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Seafaring Neolithic and Red Deer in Scottish Islands

06 Apr 2016
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An article by Jonathan Webb, Science reporter, BBC News - 'Mystery voyage' of Scottish islands' red deer - reports that when red deer arrived on Scotland's outer islands some 5,000 years ago, they were probably brought across the ocean by humans from as far away as central Europe.

Researchers have compared ancient and modern deer DNA across the region. In particular, analysis of deer samples from archaeological sites in Orkney and the Outer Hebrides revealed surprisingly distinctive DNA sequences. The scientists now believe the animals are unlikely to have come from the mainland, nor Norway or Ireland, but instead seafaring Neolithic people trafficked the beasts from elsewhere.

Their findings are reported in the journal Proceedings of the Royal Society B:

Colonization of the Scottish islands via long-distance Neolithic transport of red deer (Cervus elaphus)
David W. G. Stanton, Jacqueline A. Mulville, Michael W. Bruford
Published 6 April 2016.DOI:10.1098/rspb.2016.0095

Red deer in Scotland

Red deer, the largest of modern British land animals, were banished from most of western Europe and restricted to southern Spain during the last Ice Age. When the ice retreated about 10,000 years ago, these and other beasts - including humans - gradually repopulated northern regions. But red deer didn't make it to these outer Scottish isles until about 5,000 years ago.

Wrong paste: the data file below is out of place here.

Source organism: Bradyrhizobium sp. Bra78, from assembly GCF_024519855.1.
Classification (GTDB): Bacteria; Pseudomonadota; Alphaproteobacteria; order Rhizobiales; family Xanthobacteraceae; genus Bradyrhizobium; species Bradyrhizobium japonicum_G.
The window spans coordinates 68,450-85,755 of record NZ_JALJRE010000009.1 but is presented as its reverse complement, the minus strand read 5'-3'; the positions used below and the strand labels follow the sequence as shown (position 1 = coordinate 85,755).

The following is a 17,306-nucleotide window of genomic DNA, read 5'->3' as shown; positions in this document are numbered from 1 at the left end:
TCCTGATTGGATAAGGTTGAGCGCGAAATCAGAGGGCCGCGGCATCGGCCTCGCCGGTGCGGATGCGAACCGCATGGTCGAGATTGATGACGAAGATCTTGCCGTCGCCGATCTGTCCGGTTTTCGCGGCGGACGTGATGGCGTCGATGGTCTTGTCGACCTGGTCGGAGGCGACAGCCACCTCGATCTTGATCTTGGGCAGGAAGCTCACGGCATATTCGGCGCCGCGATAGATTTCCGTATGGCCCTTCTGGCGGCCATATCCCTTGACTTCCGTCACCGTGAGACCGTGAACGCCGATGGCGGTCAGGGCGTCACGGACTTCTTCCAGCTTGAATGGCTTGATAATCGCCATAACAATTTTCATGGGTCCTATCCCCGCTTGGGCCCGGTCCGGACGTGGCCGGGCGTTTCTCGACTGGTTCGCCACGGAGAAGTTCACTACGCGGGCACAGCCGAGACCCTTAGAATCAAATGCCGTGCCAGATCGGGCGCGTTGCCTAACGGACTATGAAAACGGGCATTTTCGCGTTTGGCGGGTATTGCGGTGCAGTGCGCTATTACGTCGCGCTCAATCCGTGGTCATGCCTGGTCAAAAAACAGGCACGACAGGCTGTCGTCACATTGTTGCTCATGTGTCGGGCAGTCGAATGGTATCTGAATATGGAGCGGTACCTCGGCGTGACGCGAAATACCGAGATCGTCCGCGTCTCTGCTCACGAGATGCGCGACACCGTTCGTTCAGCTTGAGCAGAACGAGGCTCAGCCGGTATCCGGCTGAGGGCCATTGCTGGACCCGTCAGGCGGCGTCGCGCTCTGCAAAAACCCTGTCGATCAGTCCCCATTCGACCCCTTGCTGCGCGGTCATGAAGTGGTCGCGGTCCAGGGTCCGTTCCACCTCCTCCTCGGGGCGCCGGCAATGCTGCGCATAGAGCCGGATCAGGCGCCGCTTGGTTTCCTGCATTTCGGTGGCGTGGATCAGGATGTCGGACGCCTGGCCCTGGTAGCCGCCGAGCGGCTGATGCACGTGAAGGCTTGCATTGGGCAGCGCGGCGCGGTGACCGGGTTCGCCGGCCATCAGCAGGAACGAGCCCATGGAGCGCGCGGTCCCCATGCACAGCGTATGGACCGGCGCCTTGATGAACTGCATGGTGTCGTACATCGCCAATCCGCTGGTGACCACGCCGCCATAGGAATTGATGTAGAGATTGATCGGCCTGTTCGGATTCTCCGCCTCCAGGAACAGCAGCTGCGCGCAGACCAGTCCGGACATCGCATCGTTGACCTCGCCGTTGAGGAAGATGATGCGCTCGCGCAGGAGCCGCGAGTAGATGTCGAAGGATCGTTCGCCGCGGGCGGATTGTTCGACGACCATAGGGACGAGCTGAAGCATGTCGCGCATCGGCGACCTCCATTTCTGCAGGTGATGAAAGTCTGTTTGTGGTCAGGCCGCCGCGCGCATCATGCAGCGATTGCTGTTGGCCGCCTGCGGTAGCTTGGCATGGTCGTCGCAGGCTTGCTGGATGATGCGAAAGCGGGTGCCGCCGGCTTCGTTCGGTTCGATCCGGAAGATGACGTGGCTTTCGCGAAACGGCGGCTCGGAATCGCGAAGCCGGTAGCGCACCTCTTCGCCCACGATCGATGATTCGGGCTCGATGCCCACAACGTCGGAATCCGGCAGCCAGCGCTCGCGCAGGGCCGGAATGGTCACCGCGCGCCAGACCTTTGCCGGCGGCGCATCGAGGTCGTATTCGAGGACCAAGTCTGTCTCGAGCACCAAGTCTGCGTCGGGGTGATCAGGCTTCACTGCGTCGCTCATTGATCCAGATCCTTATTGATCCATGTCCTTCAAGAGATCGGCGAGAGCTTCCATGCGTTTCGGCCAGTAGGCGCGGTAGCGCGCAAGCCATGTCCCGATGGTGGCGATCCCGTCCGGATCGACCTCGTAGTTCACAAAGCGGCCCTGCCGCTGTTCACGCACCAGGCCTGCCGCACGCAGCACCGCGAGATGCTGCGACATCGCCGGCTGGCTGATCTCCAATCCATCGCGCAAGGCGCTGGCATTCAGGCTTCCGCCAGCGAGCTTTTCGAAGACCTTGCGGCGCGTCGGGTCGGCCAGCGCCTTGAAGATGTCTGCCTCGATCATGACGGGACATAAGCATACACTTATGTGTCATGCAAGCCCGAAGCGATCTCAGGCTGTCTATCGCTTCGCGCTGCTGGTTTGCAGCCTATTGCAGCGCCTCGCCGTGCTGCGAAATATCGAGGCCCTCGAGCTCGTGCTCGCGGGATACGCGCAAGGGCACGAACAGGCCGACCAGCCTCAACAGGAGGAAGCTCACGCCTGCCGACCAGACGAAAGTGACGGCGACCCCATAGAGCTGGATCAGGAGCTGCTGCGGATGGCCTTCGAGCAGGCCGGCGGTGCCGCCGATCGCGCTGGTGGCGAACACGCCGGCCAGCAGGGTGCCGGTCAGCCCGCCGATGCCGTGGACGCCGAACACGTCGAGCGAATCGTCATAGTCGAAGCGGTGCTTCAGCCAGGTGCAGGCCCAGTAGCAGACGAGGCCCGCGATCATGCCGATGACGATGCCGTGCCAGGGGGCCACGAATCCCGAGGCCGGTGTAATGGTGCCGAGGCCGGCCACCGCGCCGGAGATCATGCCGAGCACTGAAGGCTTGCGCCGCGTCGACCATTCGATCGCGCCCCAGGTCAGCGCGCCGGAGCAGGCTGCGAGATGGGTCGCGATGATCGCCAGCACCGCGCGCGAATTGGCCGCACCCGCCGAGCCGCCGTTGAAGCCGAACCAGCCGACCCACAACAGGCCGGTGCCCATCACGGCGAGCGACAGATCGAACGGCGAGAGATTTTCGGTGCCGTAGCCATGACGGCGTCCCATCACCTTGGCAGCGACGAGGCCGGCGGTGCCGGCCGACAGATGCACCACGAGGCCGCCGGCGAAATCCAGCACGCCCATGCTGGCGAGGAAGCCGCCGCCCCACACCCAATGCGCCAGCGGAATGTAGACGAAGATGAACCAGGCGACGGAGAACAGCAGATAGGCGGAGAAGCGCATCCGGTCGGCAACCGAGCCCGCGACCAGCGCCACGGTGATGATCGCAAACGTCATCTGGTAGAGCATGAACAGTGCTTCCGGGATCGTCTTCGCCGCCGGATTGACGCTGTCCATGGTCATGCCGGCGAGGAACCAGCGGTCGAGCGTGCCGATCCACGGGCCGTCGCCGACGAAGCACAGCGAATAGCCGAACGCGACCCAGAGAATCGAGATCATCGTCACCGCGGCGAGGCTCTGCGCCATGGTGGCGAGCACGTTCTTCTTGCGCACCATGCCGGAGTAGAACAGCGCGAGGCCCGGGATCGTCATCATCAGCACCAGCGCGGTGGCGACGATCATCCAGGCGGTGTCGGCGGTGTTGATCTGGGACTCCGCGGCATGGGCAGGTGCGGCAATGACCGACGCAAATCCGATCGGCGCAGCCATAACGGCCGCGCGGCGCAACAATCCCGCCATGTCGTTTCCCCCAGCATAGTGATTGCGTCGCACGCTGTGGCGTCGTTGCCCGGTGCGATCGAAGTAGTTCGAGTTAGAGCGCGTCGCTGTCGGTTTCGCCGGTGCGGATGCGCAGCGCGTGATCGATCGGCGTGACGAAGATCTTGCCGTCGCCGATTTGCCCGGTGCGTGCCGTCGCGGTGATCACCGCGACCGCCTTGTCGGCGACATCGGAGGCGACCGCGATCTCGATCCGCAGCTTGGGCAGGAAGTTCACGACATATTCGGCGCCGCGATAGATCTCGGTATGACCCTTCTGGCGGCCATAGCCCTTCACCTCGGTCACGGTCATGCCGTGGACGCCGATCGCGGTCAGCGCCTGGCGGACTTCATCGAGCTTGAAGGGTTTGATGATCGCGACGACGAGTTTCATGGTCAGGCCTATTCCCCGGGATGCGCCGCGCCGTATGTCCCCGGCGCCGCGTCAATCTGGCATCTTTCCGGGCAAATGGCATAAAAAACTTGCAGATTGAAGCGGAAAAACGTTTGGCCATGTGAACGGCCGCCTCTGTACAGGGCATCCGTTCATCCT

Humans, which were increasingly adopting domestication during this period, are thought to be responsible for the deer's arrival, but the new study casts doubt on the obvious idea that they shipped them from mainland Scotland. The ancient Orkney and Hebrides deer DNA in the new study is not a good match for any known population of red deer, including ancient specimens from mainland Scotland, Ireland and Norway.

 
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The researchers believe the most likely source is from an un-sampled population somewhere like mainland Europe. This would shed new light on the seafaring capabilities of humans in northern Europe around this time.

If central Europe was indeed the source, then the deer could have shared the trajectory of the Orkney vole, which arrived on the boats of Belgian farmers 5,100 years ago according to a 2013 study: Orkney vole came from Belgium with farmers 5,000 years ago.

Other explanations for genetic uniqueness of the ancient outer-island deer? One explanation is that there was an initial colonisation of the British Isles by the red deer, and then that initial genetic type later got replaced by another genetic type - a two-phase colonisation which has been found in several British species.

Research continues.

Images: Science Photo Library

Visit the British Isles Prehistory Archive:
http://www.bradshawfoundation.com/british_isles_prehistory_archive/index.php

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